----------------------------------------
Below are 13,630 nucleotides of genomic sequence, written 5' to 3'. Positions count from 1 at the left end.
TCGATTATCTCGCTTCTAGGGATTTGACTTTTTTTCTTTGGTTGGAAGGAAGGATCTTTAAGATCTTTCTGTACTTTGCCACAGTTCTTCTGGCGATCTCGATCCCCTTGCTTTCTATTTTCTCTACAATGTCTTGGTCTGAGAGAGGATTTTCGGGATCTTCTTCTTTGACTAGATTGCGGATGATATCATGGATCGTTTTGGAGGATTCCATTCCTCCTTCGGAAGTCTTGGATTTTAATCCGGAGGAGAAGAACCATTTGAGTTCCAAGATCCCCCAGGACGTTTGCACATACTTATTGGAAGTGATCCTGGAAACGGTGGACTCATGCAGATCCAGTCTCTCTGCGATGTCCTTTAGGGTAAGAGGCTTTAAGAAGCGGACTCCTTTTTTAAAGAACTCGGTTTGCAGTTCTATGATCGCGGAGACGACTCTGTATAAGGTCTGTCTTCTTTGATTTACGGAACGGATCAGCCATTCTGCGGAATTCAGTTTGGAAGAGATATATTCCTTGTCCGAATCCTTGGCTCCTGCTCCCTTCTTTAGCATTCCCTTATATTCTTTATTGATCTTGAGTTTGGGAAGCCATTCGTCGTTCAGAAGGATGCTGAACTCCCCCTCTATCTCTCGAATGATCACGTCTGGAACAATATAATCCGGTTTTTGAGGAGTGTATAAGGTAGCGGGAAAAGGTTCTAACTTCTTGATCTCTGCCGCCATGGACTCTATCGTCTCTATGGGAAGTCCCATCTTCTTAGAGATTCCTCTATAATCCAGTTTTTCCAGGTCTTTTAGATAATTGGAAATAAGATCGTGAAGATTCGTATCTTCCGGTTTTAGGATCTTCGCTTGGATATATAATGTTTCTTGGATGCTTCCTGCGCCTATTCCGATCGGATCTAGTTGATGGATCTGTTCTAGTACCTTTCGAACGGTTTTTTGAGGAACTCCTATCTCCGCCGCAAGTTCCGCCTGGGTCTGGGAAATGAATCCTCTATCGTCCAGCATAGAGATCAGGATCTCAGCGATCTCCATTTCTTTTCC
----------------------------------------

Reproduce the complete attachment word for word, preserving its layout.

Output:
Below are 13,630 nucleotides of genomic sequence, written 5' to 3'. Positions count from 1 at the left end.
TCGATTATCTCGCTTCTAGGGATTTGACTTTTTTTCTTTGGTTGGAAGGAAGGATCTTTAAGATCTTTCTGTACTTTGCCACAGTTCTTCTGGCGATCTCGATCCCCTTGCTTTCTATTTTCTCTACAATGTCTTGGTCTGAGAGAGGATTTTCGGGATCTTCTTCTTTGACTAGATTGCGGATGATATCATGGATCGTTTTGGAGGATTCCATTCCTCCTTCGGAAGTCTTGGATTTTAATCCGGAGGAGAAGAACCATTTGAGTTCCAAGATCCCCCAGGACGTTTGCACATACTTATTGGAAGTGATCCTGGAAACGGTGGACTCATGCAGATCCAGTCTCTCTGCGATGTCCTTTAGGGTAAGAGGCTTTAAGAAGCGGACTCCTTTTTTAAAGAACTCGGTTTGCAGTTCTATGATCGCGGAGACGACTCTGTATAAGGTCTGTCTTCTTTGATTTACGGAACGGATCAGCCATTCTGCGGAATTCAGTTTGGAAGAGATATATTCCTTGTCCGAATCCTTGGCTCCTGCTCCCTTCTTTAGCATTCCCTTATATTCTTTATTGATCTTGAGTTTGGGAAGCCATTCGTCGTTCAGAAGGATGCTGAACTCCCCCTCTATCTCTCGAATGATCACGTCTGGAACAATATAATCCGGTTTTTGAGGAGTGTATAAGGTAGCGGGAAAAGGTTCTAACTTCTTGATCTCTGCCGCCATGGACTCTATCGTCTCTATGGGAAGTCCCATCTTCTTAGAGATTCCTCTATAATCCAGTTTTTCCAGGTCTTTTAGATAATTGGAAATAAGATCGTGAAGATTCGTATCTTCCGGTTTTAGGATCTTCGCTTGGATATATAATGTTTCTTGGATGCTTCCTGCGCCTATTCCGATCGGATCTAGTTGATGGATCTGTTCTAGTACCTTTCGAACGGTTTTTTGAGGAACTCCTATCTCCGCCGCAAGTTCCGCCTGGGTCTGGGAAATGAATCCTCTATCGTCCAGCATAGAGATCAGGATCTCAGCGATCTCCATTTCTTTTCC